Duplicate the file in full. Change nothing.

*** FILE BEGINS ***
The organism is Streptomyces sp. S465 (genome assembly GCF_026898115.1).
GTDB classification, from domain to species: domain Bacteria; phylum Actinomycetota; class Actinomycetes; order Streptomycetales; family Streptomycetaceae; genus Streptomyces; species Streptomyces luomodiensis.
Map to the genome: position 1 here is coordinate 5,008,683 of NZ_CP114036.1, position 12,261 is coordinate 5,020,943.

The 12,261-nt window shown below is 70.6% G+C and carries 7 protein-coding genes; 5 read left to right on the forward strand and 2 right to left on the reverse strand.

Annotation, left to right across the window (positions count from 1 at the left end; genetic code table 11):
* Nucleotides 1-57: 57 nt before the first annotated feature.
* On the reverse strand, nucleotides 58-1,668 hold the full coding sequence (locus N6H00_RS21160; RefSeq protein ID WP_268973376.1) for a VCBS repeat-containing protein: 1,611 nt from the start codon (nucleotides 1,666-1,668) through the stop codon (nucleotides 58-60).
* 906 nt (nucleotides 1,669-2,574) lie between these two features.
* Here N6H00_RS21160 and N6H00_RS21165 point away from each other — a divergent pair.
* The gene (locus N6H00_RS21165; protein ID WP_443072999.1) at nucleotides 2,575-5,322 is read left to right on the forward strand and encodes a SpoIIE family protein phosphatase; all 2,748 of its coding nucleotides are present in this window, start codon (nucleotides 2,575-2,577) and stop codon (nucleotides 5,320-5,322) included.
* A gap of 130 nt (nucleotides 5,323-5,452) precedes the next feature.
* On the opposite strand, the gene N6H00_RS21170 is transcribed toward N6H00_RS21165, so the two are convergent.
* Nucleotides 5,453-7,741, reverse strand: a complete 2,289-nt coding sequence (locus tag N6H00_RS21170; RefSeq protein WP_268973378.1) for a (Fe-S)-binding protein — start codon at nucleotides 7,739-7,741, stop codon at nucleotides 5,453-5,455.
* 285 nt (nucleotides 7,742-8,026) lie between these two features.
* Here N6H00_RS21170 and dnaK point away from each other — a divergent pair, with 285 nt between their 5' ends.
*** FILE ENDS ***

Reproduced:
The organism is Streptomyces sp. S465 (genome assembly GCF_026898115.1).
GTDB classification, from domain to species: domain Bacteria; phylum Actinomycetota; class Actinomycetes; order Streptomycetales; family Streptomycetaceae; genus Streptomyces; species Streptomyces luomodiensis.
Map to the genome: position 1 here is coordinate 5,008,683 of NZ_CP114036.1, position 12,261 is coordinate 5,020,943.

The 12,261-nt window shown below is 70.6% G+C and carries 7 protein-coding genes; 5 read left to right on the forward strand and 2 right to left on the reverse strand.

Annotation, left to right across the window (positions count from 1 at the left end; genetic code table 11):
* Nucleotides 1-57: 57 nt before the first annotated feature.
* On the reverse strand, nucleotides 58-1,668 hold the full coding sequence (locus N6H00_RS21160; RefSeq protein ID WP_268973376.1) for a VCBS repeat-containing protein: 1,611 nt from the start codon (nucleotides 1,666-1,668) through the stop codon (nucleotides 58-60).
* 906 nt (nucleotides 1,669-2,574) lie between these two features.
* Here N6H00_RS21160 and N6H00_RS21165 point away from each other — a divergent pair.
* The gene (locus N6H00_RS21165; protein ID WP_443072999.1) at nucleotides 2,575-5,322 is read left to right on the forward strand and encodes a SpoIIE family protein phosphatase; all 2,748 of its coding nucleotides are present in this window, start codon (nucleotides 2,575-2,577) and stop codon (nucleotides 5,320-5,322) included.
* A gap of 130 nt (nucleotides 5,323-5,452) precedes the next feature.
* On the opposite strand, the gene N6H00_RS21170 is transcribed toward N6H00_RS21165, so the two are convergent.
* Nucleotides 5,453-7,741, reverse strand: a complete 2,289-nt coding sequence (locus tag N6H00_RS21170; RefSeq protein WP_268973378.1) for a (Fe-S)-binding protein — start codon at nucleotides 7,739-7,741, stop codon at nucleotides 5,453-5,455.
* 285 nt (nucleotides 7,742-8,026) lie between these two features.
* Here N6H00_RS21170 and dnaK point away from each other — a divergent pair, with 285 nt between their 5' ends.